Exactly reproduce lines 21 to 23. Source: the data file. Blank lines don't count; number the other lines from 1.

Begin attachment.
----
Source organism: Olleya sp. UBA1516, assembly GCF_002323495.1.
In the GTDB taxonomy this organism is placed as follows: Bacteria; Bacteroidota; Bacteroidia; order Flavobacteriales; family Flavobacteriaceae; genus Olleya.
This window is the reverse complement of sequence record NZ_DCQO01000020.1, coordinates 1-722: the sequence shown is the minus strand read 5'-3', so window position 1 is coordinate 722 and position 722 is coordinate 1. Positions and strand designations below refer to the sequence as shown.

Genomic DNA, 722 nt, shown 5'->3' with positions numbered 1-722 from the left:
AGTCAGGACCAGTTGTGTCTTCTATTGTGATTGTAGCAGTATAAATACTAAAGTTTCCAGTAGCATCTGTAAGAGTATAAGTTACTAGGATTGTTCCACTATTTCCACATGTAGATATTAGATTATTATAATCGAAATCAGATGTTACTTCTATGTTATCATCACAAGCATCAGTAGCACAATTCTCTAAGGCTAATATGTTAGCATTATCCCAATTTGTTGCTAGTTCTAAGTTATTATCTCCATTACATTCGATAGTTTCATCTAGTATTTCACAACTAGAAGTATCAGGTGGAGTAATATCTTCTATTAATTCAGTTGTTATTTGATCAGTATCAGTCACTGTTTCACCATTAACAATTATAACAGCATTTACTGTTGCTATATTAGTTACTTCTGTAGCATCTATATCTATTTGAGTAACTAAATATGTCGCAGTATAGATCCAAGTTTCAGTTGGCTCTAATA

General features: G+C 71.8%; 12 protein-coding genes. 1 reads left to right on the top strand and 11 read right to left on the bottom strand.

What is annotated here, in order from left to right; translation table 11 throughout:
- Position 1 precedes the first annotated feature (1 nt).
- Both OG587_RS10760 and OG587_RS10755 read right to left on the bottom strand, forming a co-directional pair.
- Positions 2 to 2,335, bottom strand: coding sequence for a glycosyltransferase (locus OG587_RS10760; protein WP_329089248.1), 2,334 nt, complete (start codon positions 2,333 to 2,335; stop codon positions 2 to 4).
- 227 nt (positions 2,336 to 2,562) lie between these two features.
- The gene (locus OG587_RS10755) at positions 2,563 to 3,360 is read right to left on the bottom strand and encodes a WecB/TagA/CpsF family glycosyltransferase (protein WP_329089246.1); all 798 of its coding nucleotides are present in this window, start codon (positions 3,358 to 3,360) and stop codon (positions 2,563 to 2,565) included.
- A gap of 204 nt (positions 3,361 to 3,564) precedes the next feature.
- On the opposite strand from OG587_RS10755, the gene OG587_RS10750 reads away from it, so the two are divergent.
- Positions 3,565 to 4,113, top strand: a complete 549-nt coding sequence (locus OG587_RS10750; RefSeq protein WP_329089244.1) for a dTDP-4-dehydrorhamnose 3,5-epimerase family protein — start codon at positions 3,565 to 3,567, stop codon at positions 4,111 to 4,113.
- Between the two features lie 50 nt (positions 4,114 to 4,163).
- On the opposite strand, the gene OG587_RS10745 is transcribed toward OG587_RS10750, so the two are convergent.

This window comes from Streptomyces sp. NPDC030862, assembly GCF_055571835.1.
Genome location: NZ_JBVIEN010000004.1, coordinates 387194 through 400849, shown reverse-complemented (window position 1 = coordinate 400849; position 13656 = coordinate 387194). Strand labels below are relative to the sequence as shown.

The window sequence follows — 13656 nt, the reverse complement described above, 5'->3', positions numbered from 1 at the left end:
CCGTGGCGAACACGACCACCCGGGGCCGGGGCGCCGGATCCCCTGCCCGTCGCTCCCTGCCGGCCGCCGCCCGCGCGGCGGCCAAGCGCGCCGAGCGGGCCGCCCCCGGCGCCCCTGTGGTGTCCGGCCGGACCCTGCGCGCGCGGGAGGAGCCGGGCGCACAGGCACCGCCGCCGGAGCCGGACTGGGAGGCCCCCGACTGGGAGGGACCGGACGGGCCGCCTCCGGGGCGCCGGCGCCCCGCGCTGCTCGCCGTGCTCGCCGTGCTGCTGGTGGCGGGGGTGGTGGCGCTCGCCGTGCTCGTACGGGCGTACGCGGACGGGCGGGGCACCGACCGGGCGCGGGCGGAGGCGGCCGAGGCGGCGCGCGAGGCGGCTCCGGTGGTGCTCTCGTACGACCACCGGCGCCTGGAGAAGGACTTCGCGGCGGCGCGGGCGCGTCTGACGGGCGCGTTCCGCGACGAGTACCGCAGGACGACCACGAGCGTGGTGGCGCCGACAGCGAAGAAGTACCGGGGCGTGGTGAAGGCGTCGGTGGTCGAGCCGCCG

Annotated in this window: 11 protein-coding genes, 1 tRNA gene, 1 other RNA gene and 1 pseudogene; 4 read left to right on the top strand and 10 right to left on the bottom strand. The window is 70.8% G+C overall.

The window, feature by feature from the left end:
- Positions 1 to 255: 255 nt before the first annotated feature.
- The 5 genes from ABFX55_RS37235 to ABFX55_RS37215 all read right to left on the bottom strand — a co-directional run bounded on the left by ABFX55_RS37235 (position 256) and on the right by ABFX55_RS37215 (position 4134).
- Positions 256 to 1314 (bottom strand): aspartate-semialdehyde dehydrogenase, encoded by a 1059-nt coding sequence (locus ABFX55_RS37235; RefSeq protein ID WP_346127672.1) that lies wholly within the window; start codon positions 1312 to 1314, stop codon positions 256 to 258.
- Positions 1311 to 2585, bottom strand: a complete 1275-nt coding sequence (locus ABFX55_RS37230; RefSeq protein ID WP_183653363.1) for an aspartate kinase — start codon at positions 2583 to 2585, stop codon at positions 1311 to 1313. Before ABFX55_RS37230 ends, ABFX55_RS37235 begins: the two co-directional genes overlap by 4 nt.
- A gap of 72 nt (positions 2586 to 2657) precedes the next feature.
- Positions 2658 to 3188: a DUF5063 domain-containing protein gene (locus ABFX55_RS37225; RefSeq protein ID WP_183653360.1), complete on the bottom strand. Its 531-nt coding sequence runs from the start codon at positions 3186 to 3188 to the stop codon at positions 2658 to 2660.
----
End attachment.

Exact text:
CCGTGGCGAACACGACCACCCGGGGCCGGGGCGCCGGATCCCCTGCCCGTCGCTCCCTGCCGGCCGCCGCCCGCGCGGCGGCCAAGCGCGCCGAGCGGGCCGCCCCCGGCGCCCCTGTGGTGTCCGGCCGGACCCTGCGCGCGCGGGAGGAGCCGGGCGCACAGGCACCGCCGCCGGAGCCGGACTGGGAGGCCCCCGACTGGGAGGGACCGGACGGGCCGCCTCCGGGGCGCCGGCGCCCCGCGCTGCTCGCCGTGCTCGCCGTGCTGCTGGTGGCGGGGGTGGTGGCGCTCGCCGTGCTCGTACGGGCGTACGCGGACGGGCGGGGCACCGACCGGGCGCGGGCGGAGGCGGCCGAGGCGGCGCGCGAGGCGGCTCCGGTGGTGCTCTCGTACGACCACCGGCGCCTGGAGAAGGACTTCGCGGCGGCGCGGGCGCGTCTGACGGGCGCGTTCCGCGACGAGTACCGCAGGACGACCACGAGCGTGGTGGCGCCGACAGCGAAGAAGTACCGGGGCGTGGTGAAGGCGTCGGTGGTCGAGCCGCCG

Annotated in this window: 11 protein-coding genes, 1 tRNA gene, 1 other RNA gene and 1 pseudogene; 4 read left to right on the top strand and 10 right to left on the bottom strand. The window is 70.8% G+C overall.

The window, feature by feature from the left end: